Can I pull two of my four power tubes (in a Twin, Showman, etc.)?

Yes.  Pulling two of four power tubes will effectively give you half of the normal output power.  There are a few things to keep in mind.  You must pull ONE PAIR of power tubes – either the OUTSIDE PAIR or the INSIDE PAIR. Pulling the two left or right tubes will not work!!  I prefer to pull the inside pair to allow more airflow between the two remaining tubes for cooler operation.  Pulling two power tubes also doubles the impedance of the speaker load that the amp wants to see!  If your twin or showman has a 4 ohm output transformer and you pull two power tubes, it will now want to see an 8 ohm speaker load!

Can I pull V1 for more gain on CH 2?

Yes.  The two channels in a standard BF or SF amp do share a common cathode R/C network in the tone stack recovery stage.  Removing V1 changes the operating parameters of the recovery stage in V2.  This does change the sound!  You get more gain and a thicker sound, but it is also less responsive and touch sensitive.


Can I mismatch the speaker load?

Yes.  You can safely mismatch the standard speaker load of a vintage Fender amp.  This is not the case with all vintage amps!  For example, a Marshall will blow it’s OT with a mismatched load!  Fender OTs were designed to easily handle the mismatch (this is what you are doing if you plug an ext. speaker into the existing ext. speaker jack).

There are a few things to keep in mind.  A 100% mismatch UP is the ideal mismatch (ie an 8 ohm speaker load for a 4 ohm OT).  You are cutting power by approx 33%, and getting a slightly more naturally compressed tone.  It’s also “easier” on your power tubes, extending tube life.  The 100% mismatch up has a certain sound, and it’s easier to push into overdrive.  I gig regularly with this 100% up mismatch!

A 100% mismatch DOWN, will safely work (ie a 2 ohm load on a 4 ohm OT).  The tubes are forced to work a little harder, and the tone does change (for better or worse is up to your ears to decide).  I think it sounds more open and airy.

A 200% mismatch up will also safely work.  It does change the sound considerably.  Mr. Steve Kimock reported playing several gigs at a 300% mismatch up (a 2 ohm Super Reverb into a 16 ohm speaker load) with no damage to the amplifier!!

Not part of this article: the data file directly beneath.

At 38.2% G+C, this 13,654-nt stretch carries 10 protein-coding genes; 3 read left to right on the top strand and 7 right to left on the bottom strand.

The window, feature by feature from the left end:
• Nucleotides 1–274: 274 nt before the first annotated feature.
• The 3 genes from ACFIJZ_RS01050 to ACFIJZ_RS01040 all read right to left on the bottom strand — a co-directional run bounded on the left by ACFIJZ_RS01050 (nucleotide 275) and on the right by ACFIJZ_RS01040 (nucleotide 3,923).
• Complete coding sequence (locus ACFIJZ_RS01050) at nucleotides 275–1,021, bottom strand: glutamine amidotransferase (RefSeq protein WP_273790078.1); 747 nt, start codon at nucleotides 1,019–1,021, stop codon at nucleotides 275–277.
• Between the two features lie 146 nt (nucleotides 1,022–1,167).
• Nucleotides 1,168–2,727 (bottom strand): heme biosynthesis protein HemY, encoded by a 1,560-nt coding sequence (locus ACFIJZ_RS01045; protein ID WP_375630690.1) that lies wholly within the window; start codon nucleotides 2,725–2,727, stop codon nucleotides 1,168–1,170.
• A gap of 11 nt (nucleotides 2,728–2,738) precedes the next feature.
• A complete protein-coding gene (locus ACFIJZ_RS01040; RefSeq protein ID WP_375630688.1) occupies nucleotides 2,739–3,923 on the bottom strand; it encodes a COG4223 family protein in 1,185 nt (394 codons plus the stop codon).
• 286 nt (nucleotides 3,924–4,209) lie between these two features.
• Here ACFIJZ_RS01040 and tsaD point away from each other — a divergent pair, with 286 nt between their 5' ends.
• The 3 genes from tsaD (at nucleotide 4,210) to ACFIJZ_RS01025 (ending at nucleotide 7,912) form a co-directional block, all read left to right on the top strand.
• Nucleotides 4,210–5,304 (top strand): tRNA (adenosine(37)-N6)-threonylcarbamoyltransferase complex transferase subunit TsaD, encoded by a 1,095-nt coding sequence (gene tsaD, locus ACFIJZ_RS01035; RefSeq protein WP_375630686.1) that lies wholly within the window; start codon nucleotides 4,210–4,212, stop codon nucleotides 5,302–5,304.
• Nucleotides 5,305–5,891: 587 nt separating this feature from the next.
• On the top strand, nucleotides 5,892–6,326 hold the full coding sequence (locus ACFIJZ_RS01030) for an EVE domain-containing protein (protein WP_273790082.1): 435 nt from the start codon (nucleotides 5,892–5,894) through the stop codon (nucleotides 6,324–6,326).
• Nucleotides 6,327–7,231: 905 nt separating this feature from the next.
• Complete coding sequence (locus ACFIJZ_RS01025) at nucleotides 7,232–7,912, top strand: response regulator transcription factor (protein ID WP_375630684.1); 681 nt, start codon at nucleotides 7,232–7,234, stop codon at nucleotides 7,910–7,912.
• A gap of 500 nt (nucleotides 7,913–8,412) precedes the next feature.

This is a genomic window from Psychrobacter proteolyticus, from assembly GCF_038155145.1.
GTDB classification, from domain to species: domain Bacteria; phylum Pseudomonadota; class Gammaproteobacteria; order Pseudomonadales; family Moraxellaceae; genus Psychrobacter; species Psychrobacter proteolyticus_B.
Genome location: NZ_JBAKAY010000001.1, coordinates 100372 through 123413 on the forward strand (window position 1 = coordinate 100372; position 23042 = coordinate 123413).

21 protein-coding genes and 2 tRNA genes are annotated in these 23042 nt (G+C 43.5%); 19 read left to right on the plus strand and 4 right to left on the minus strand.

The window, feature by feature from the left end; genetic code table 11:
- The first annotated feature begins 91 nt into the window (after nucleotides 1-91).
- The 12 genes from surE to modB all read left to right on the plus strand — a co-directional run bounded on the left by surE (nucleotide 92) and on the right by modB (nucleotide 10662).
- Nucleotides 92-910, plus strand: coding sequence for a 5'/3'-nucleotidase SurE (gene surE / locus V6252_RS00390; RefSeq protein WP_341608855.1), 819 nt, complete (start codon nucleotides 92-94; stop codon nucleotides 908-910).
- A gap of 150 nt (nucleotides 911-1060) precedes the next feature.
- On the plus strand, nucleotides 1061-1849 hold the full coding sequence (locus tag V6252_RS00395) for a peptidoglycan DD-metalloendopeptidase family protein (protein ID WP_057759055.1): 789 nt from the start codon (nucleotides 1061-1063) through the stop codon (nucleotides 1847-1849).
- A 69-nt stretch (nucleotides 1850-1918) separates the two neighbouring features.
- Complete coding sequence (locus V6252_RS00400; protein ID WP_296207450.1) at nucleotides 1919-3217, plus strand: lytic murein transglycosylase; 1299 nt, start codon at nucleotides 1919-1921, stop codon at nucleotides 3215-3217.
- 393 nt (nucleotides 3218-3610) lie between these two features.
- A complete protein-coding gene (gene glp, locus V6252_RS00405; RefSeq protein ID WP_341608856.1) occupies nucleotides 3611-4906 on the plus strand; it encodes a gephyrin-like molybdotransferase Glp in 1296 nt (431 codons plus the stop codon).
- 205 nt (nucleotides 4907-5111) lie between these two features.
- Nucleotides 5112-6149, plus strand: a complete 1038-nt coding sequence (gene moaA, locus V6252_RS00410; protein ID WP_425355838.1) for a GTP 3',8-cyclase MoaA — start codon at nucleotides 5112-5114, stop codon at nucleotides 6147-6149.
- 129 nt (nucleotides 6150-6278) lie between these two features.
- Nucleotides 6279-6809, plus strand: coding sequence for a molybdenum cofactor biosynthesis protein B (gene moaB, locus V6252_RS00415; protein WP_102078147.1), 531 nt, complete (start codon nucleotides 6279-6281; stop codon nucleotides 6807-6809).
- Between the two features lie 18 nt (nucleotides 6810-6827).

Can I "jumper" both preamp channels together?

Yes and no!  It depends on your specific amp and the phase of the two channels.  This works by plugging your instrument into ch 1/input 1, then running a small jumper cable from ch 1/input 2 to ch 2/input 1.  This allows you to effectively operate both channels at the same time.  You are adding TWO gain stages to your sound (both triodes of a 12AX7). You are also able to utilize ALL volume and tone controls to shape your sound.

In a stock 2 ch reverb amp, the two channels are out of phase with each other.  Jumping them together does not work well, as they will cancel each other out at different places on the volume knobs.  If you put the normal ch through the reverb & vibrato circuit, this put both channels in phase, allowing you to play both channels at the same time.

Stock two channel non-reverb amps are already in phase, allowing the jumper method to work.

You can also achieve the same effect on stage using an A/B/Y pedal.  This allows you to choose between either channel or run both at the same time, with the convenience of  hands free footswitch selection.  This works remarkably well in amps that have the tweed mod in the first channel!

My Vibrato is not working... why?

Your vibrato requires the footswitch to be activated.  It is always off without the footswitch connected.  The footswitch lets you turn it on.  This is the opposite of the reverb circuit, which is always on and requires the footswitch to turn it off!

If you do not have the footswitch, here’s a neat trick for vibrato activation.  Cut the end off of an old RCA cable.  Twist the shield wire and hot center wires together where you cut the cable, grounding the center hot wire.  Plug this “adaptor” into the “vibrato pedal” RCA jack on the back of the amp, and voila!  You have activated the vibrato!  If the vibrato is still not working at this point, you might have a bad vibrato tube (V5) or optocoupler…